- Active transport
Ms JO HAYLEN (Summer Hill) (19:09): Inner west residents are passionate about cycling and walking, not just because we love our bikes but because we know active transport is a critical piece of the puzzle in busting congestion, improving public health, strengthening communities and reducing carbon emissions. When people think of active transport they think of so-called MAMLs, middle aged men in lycra. But active transport is also about families walking to and from school. It is about commuters who want real choice when it comes to their journeys to work. It is about designing welcoming and accessible spaces that promote healthy living and it is about rethinking the ways we reduce congestion, lift productivity and improve our environment.
It is far from a fringe issue. In fact, MAMLs have been onto something all this time. Sydney is an outdoor city with sparkling beaches and boundless skies, but when visitors arrive they often remark that Sydney is a city designed for cars. Sitting at around 5.6 per cent, Sydney's share of active transport is low compared to other global cities. Comparably, London is over 20 per cent, Berlin is 43 per cent and Barcelona is 47 per cent. A 2017 study from Bicycle NSW reports that only 12.5 per cent of Sydneysiders ride a bike at least once a month and that only 26 per cent of those cyclists are women.
Walking rates are also low. The Greater Sydney Commission reports that only 18 per cent of all trips taken across Sydney are walking trips. When we dig deeper into the data the real story emerges. In the eastern Sydney district, which has some of our more affluent suburbs, 32 per cent of all trips were walking trips. In the Western Sydney district the figure is 10 per cent. That means nine times out of 10 Western Sydney residents are getting into their car to get to work, school or to the shops compared to six out of 10 in the east. And why wouldn't they? In Western Sydney we have not invested in the infrastructure to make cycling or walking possible, including footpaths, street trees, shaded paths and separated cycleways. At the same time, we are failing to ensure that new greenfield developments are connected walkable suburbs. This is a clear equity issue and we have to do more to give Western Sydney residents, and indeed all residents across Greater Sydney, access to all transport options.3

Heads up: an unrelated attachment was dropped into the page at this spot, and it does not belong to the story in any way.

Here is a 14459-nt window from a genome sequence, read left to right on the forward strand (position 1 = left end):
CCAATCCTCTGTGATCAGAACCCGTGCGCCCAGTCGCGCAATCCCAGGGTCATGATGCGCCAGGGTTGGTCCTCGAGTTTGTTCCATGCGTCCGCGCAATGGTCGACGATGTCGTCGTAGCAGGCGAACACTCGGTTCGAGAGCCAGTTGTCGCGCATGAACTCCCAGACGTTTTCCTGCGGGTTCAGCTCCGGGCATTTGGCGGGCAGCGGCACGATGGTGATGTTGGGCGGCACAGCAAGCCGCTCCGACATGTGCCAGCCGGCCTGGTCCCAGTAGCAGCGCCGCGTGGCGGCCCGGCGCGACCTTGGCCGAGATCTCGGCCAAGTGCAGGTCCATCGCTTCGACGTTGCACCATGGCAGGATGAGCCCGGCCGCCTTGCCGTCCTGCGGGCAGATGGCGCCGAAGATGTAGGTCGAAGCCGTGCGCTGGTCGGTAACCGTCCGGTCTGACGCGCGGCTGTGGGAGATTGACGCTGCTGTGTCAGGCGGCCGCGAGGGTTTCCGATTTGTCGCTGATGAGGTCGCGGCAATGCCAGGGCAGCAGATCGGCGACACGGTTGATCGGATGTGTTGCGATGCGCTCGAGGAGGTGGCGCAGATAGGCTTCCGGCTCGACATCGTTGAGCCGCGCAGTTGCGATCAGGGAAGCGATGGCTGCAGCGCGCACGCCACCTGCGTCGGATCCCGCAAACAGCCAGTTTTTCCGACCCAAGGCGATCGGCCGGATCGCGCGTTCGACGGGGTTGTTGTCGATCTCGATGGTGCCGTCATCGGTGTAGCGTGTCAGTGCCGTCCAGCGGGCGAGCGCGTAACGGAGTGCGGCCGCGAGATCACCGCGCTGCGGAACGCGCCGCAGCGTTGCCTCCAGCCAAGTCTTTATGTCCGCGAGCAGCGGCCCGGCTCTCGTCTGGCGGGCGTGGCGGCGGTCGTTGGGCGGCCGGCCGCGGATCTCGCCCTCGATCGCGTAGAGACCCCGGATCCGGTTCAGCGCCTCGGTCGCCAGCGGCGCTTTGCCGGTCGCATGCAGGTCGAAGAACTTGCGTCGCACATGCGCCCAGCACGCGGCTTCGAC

There is so much we can do to make Sydney a more active city. 4
We can start by doing what other global cities do and use pedestrian council sensors to more accurately measure the number of pedestrians on our streets.
We accurately count the number of cars on our roads, but still rely on half-yearly manual counts to determine the number of people who walk in our city. That lack of data contributes to under-investment in the footpaths, lighting, street trees, and phasing of traffic lights, all of which we need to make walking safe and desirable. We can invest in infrastructure to make cycling safe, including separated bike lanes, fine-grain connections and major projects like the GreenWay, eastern suburbs cycleway and Newcastle cycling strategy. Importantly, we must improve safety around our schools. Many parents and carers tell me they would love for their kids to walk to school but think it is too dangerous. A recent study shows two-thirds of kids are driven to school rather than walking or riding a bike.
We can re-vision our road network to better balance movement and place, expanding the ways we use our road and transport corridors to improve liveability and reduce congestion. We can consider mode-shift targets away from cars to public and active transport. It is not because we do not like cars but because as our city grows to nine million people by 2056 our roads will just not be unable to support movement across the city. Better active transport and supporting great public transport is crucial to ensuring our city keeps working. We can invest in rail trails and supercharge tourism in regional communities. We can improve walking trails in our precious national parks and in Sydney we can deliver a Bondi to Manly walk. Labor knows just how important active transport is for our cities, suburbs and regions, as well as for our economy, environment and health.6
We will champion active transport and I look forward to continuing to work with residents, cyclists, pedestrians and all stakeholders to put active transport firmly on the agenda.